Books of 2015, #7: The Shining Girls, by Lauren Beukes

I actually bought The Shining Girls last year, but for some reason my initial sampling of it didn’t hook me, so I put it aside and forgot about it until the JoCo Cruise this year when something else (which I won’t name) proved too awful to continue. Since I was on a boat in the middle of the ocean, my options were limited to what I had on the Kindle app of my iPad, and so I took another run at The Shining Girls.

I’m glad I did. It’s not great literature by any stretch, but it’s definitely inventive and definitely well crafted. I don’t want to give too much away — it’s very much an Idea book — but the gist is that there exists a sociopath who happens upon a house that allows him to travel through time, and that seems to compel him to seek out and viciously kill certain young women. Working against him in this is the inevitable sole surviving victim, who is (sadly, I must admit) also spunky young newspaper intern whose interactions with her superiors are distressingly predictable (see here and here and here, and I’m not sorry for sending you to TVTropes).

Even so, it’s a fun read, and turned out to be just the thing to read on vacation. Give it a spin.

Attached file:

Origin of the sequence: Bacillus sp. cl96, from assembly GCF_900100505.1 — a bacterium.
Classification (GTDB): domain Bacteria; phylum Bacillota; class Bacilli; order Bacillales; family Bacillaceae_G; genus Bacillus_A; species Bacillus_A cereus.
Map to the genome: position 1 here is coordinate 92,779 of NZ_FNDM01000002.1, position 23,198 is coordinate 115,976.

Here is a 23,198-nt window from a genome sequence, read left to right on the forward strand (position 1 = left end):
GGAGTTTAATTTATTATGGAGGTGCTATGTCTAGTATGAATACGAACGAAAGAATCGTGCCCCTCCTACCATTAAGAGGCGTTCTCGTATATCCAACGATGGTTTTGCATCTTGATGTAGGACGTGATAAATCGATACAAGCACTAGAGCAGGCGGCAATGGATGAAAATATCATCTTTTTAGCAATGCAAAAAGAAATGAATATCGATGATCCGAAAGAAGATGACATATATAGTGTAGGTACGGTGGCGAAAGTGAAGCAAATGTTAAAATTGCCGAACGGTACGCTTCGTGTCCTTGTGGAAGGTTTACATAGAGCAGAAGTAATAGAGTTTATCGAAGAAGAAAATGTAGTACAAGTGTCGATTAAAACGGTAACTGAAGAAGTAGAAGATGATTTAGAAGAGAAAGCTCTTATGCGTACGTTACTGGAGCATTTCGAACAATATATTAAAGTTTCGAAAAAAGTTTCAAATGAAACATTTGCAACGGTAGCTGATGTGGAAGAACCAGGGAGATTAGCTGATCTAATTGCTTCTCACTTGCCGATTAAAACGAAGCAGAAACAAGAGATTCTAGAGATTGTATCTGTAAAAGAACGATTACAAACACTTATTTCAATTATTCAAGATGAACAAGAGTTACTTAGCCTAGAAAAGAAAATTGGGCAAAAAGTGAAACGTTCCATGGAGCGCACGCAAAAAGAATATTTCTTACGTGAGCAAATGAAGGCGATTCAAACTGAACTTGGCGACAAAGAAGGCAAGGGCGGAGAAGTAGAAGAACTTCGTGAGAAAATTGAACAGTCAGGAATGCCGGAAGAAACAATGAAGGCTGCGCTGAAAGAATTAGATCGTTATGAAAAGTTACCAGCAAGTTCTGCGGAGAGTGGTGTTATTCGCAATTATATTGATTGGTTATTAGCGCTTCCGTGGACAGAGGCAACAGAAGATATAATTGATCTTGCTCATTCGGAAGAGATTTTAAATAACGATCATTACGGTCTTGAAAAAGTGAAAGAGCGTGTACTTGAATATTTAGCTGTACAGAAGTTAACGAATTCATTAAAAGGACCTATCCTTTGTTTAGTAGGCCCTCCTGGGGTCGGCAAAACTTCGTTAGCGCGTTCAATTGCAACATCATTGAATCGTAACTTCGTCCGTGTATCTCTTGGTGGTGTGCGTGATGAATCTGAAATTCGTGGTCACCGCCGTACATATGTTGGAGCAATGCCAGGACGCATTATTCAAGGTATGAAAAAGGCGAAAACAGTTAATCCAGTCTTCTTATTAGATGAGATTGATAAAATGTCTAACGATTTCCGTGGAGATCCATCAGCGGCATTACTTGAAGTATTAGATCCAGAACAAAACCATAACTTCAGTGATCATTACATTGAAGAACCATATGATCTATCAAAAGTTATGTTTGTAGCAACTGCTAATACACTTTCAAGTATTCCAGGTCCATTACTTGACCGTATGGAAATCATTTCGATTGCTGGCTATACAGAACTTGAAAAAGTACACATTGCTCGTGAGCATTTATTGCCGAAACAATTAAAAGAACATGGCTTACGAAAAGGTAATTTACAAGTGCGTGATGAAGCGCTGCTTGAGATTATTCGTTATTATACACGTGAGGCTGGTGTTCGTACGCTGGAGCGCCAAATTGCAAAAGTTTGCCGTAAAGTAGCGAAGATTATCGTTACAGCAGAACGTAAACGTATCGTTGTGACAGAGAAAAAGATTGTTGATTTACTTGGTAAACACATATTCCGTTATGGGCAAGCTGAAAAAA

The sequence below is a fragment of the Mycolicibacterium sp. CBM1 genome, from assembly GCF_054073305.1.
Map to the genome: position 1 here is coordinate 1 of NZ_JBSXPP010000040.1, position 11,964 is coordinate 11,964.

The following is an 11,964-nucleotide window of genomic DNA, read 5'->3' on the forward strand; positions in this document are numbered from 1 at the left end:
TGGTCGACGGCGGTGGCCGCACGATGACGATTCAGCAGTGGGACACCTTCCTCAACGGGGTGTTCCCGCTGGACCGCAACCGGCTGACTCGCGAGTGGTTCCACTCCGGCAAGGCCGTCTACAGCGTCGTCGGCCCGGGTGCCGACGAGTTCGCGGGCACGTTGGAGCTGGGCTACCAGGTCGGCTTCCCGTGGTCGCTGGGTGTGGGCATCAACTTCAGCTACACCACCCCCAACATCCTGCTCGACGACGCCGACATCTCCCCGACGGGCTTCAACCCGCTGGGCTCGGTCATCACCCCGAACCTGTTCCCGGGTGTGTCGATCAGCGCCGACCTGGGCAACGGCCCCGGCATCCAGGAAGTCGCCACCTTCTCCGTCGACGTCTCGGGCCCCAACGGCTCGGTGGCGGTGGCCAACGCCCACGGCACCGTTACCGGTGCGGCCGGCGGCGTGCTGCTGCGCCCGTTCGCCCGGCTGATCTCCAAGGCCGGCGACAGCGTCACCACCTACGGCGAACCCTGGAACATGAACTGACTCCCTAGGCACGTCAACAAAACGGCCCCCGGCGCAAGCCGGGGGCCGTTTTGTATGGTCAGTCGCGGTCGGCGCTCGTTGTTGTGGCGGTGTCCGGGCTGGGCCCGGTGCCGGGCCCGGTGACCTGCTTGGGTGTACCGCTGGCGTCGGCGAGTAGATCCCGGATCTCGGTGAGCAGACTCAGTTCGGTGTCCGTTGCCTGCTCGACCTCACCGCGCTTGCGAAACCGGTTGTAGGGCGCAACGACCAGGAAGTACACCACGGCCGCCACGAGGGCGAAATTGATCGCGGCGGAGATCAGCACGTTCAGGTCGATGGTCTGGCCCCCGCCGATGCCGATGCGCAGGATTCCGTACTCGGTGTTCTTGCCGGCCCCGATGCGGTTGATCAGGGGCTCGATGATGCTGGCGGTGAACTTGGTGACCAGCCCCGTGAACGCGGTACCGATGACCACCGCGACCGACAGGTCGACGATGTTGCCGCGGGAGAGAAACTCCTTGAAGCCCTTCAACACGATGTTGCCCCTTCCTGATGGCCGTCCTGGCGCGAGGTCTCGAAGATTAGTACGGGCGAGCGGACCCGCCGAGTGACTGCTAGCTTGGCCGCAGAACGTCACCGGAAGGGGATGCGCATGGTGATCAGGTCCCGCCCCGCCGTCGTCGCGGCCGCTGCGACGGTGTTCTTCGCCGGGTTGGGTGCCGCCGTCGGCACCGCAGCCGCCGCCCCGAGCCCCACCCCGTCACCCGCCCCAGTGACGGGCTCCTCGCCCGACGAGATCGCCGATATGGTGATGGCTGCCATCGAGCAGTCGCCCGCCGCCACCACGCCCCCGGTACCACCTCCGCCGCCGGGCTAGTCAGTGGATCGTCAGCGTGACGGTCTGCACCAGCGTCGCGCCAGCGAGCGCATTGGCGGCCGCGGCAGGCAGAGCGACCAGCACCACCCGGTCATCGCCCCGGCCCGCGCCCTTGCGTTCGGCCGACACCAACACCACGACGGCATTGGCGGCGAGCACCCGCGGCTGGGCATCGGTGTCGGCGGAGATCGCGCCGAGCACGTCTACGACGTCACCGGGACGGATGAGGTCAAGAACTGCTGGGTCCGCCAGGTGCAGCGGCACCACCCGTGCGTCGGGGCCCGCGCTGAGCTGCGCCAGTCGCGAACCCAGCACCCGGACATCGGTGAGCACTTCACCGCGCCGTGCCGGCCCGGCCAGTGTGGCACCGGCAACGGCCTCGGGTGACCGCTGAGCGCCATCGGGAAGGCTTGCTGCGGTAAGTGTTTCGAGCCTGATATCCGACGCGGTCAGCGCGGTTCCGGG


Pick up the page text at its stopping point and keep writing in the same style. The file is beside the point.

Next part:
3 thoughts on “Books of 2015, #7: The Shining Girls, by Lauren Beukes

  1. I didn’t read this one–Sally wasn’t crazy about it–but I did read her follow-up, which was somewhat interesting but not memorable enough that I can even remember its name. It is set in crumbling Detroit and has a spunky police detective on the trail of a serial killer who sews parts of his victims’ bodies to animal corpses. Wasn’t bad though. And come on, you can’t get away with saying a book is too awful to continue and then not name it! I mean, it’s not as if you held back in your review of Gone Girl! Reading now: The Whites by Richard Price, which for some reason he wrote under a pen name. Even he says now he has no idea what made him do that. It’s classic procedural, and Price’s ear for dialog is unmatched. His Freedomland is an epic set in a small place over a short time, and is well worth your time.

  2. Fine: a Greg Iles book, picked up because someone I know on Twitter referred to it as a pleasant enough guilty pleasure.

    God, he’s just a TERRIBLE writer. I lasted about 40 pages before I bailed.

  3. Ha! Never read Iles, though he is a Mississippi boy. Sally apparently can put up with worse writing than I can, because she generally reads him (she reads a fair amount of popcorn). And my dad recently got into his work too. Apparently, there’s a lot of butt sex in his work. But I wouldn’t read him; I read too slowly to waste time on bad books. Nancy Pearl’s rule is, if you don’t like it after 50 pages, leave it. And for every year older you are than 50, you can subtract one from that page count.